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Why can’t Moroccan Jews be deemed Shoah survivors?

The uphill struggle on the part of Morocco’s Jews to be recognized as Holocaust victims.

Moroccan Jewish immigrants landing at the Haifa port in 1954. Photo by Fritz Cohen/GPO.
Moroccan Jewish immigrants landing at the Haifa port in 1954. Photo by Fritz Cohen/GPO.
Lyn Julius
Lyn Julius is the author of "Uprooted: How 3,000 Years of Jewish Civilization in the Arab World Vanished Overnight" (Vallentine Mitchell, 2018).

When Haim Gabbai was 10 in wartime Morocco, his father was taken by force from the family home in Marrakesh and sent to a forced labor camp. A few months later, his father returned. He was ill, thin and had lost all his hair. The conditions in the camp had been atrocious.

It is believed that at least 1,300 Moroccan Jews were sent to 37 forced labor camps. Together with refugees, dissidents and soldiers, some of whom were European Jews, the Moroccans were interned in camps on the Moroccan-Algerian border to build the Trans-Sahara railway. Others were sent away for months to work in mines or do back-breaking work.

From 1940, Morocco, a French protectorate, was ruled by the pro-Nazi Vichy French regime. Under pressure from Vichy, the sultan of Morocco, the future Mohamed V, rubber-stamped various anti-Semitic edicts dismissing Jews from jobs, public spaces and schools.  Some claim that these directives went beyond anything the Nazis had applied in occupied France.

In August 1941, some 55,000 Jews—more than 20 percent of the Moroccan-Jewish population—were forced out of their homes in Casablanca and Fez. They were ordered to live in the crowded and disease-ridden, run-down Jewish mellahs, in preparation for eventual evacuation and deportation. After the war, these Jews did not regain their property.

Comparatively little is known in Israel about the plight of Moroccan Jewry during World War II. There are few written testimonies. Historians of the period did not conduct detailed interviews or asked the wrong questions. It may be too late to write a conclusive history of this period, as most victims are now dead.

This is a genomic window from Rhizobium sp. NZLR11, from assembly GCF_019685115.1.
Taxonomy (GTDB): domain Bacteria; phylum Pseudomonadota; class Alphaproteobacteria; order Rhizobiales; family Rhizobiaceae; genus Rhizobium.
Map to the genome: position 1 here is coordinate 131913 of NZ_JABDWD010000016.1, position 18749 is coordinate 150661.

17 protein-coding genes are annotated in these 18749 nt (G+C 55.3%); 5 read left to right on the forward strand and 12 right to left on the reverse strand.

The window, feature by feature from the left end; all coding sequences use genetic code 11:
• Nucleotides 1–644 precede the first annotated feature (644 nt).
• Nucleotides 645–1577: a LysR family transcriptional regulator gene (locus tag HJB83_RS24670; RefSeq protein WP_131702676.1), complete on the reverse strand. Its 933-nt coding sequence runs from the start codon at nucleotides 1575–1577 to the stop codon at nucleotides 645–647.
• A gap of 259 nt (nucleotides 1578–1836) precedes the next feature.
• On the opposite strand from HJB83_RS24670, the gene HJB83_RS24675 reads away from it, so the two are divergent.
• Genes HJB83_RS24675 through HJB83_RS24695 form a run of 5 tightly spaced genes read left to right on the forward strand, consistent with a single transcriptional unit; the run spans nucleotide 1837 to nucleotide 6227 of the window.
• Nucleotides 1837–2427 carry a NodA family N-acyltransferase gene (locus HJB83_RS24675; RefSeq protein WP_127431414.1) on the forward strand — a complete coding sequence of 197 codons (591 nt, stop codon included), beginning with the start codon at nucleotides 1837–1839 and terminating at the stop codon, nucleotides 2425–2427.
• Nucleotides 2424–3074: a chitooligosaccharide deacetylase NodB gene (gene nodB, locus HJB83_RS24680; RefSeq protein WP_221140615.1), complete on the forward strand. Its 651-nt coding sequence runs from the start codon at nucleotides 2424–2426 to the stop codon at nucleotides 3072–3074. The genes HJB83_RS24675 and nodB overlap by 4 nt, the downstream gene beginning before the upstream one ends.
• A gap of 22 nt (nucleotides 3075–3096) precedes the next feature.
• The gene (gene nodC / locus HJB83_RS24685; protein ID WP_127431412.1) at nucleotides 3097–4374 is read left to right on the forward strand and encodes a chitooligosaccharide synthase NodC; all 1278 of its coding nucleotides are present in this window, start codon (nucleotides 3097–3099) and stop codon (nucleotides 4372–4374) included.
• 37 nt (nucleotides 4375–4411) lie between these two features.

Moroccan Jews have had an uphill struggle to be recognized as Holocaust victims. Of a total of 35,000, some 23,000 came to light as a result of research by lawyer David Yadid, who has represented survivors in three rounds of cases in the Israeli courts. Survivors from Morocco and Algeria were able to get an annual grant of 4,000 shekels ($1,240). Subsequently, the Claims Conference decided to give them one-off grants of 2,500 euros ($2,970).

In August 2021, however, in a suit filed against the Finance Ministry’s Holocaust Survivors Rights Authority, the plaintiffs suffered a setback: They lost their class-action for monthly payments.

Israel’s Supreme Court rejected the demand for several reasons. The first was that the Moroccan authorities “made their own decisions separately  from the main Vichy government, and the Germans had little influence over them.” In turn, the Vichy government was considered to have been acting independently of the Nazis.

But an expert witness for the plaintiffs countered that Xavier Vallet, deputy to Vichy leader Maréchal Pétain, initiated the Nuremberg laws in Morocco. Vallat was convicted as a Nazi war criminal after the war. “Such documentation would have been enough to convict Eichmann,” said the witness. And if inmates of internment camps in Vichy-occupied France had been able to claim compensation as Shoah victims, why not Jews who had suffered in Moroccan camps?

Three judges agreed that Moroccan Jews suffered anti-Semitic abuse from the authorities, but the harm they suffered “consisted mainly of a reduced ability to acquire housing, education and employment.”

“These restrictions, which weren’t imposed in the territory of the German Reich but on Moroccan soil,” said the court, “don’t meet the demands of the law.”

Secondly, the plaintiffs had not managed to persuade the court that the Jews had suffered “extreme tension and fear.” Yet, in spite of the Allied “liberation” of Morocco and Algeria after Operation Torch in November 1942, the United States allowed the Vichy regime to remain in place until the end of 1944. With the apparent support of the king, the regime’s French SOL troops had apparently instigated vicious anti-Jewish riots in January and February 1943. These would have created a climate of fear.

Most bizarre of all, the court observed that history is open to revisionism and interpretation, whereas the “law works according to precise rules, with all the pros and cons that that entails.”

The Moroccan failure in the Israeli courts recalls a similar ruling against Farhud survivors, who had argued unsuccessfully, after five legal rounds, that the 1941 pogrom in Iraq was a Nazi-inspired event.

Professor Yitzchak Kerem, an expert on the Holocaust as it affected Sephardi communities, discerns a deliberate effort on the part of the Ashkenazi establishment in Israel to downplay or marginalize the sufferings of Jews in Morocco and Iraq.

Yadid accused the Israeli Treasury of “discriminating between victims of the Nazi regime out of budgetary considerations,” pointing out that the Jews of Libya and Tunisia had been recognized as victims of Nazi persecution. He will consider asking for a re-hearing with an expanded panel of judges.

In any event, we have not heard the last of this story.

Lyn Julius is the author of “Uprooted: How 3,000 years of Jewish Civilization in the Arab World Vanished Overnight” (Vallentine Mitchell, 2018).

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